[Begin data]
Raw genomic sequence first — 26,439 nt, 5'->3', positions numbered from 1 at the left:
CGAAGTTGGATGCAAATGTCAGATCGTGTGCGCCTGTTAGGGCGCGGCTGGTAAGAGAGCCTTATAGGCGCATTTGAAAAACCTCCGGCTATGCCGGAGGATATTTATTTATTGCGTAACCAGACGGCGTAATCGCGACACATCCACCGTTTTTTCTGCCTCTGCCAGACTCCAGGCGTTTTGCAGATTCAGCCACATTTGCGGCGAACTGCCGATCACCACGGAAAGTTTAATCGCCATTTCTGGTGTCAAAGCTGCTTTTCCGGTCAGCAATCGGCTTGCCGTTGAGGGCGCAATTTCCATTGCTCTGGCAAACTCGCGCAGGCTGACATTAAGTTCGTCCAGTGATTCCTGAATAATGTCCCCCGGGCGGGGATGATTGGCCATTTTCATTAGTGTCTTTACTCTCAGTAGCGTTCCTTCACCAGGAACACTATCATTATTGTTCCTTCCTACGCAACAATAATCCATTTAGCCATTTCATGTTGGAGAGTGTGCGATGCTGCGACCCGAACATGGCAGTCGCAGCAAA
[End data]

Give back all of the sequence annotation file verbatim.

Raw genomic sequence first — 26,439 nt, 5'->3', positions numbered from 1 at the left:
CGAAGTTGGATGCAAATGTCAGATCGTGTGCGCCTGTTAGGGCGCGGCTGGTAAGAGAGCCTTATAGGCGCATTTGAAAAACCTCCGGCTATGCCGGAGGATATTTATTTATTGCGTAACCAGACGGCGTAATCGCGACACATCCACCGTTTTTTCTGCCTCTGCCAGACTCCAGGCGTTTTGCAGATTCAGCCACATTTGCGGCGAACTGCCGATCACCACGGAAAGTTTAATCGCCATTTCTGGTGTCAAAGCTGCTTTTCCGGTCAGCAATCGGCTTGCCGTTGAGGGCGCAATTTCCATTGCTCTGGCAAACTCGCGCAGGCTGACATTAAGTTCGTCCAGTGATTCCTGAATAATGTCCCCCGGGCGGGGATGATTGGCCATTTTCATTAGTGTCTTTACTCTCAGTAGCGTTCCTTCACCAGGAACACTATCATTATTGTTCCTTCCTACGCAACAATAATCCATTTAGCCATTTCATGTTGGAGAGTGTGCGATGCTGCGACCCGAACATGGCAGTCGCAGCAAA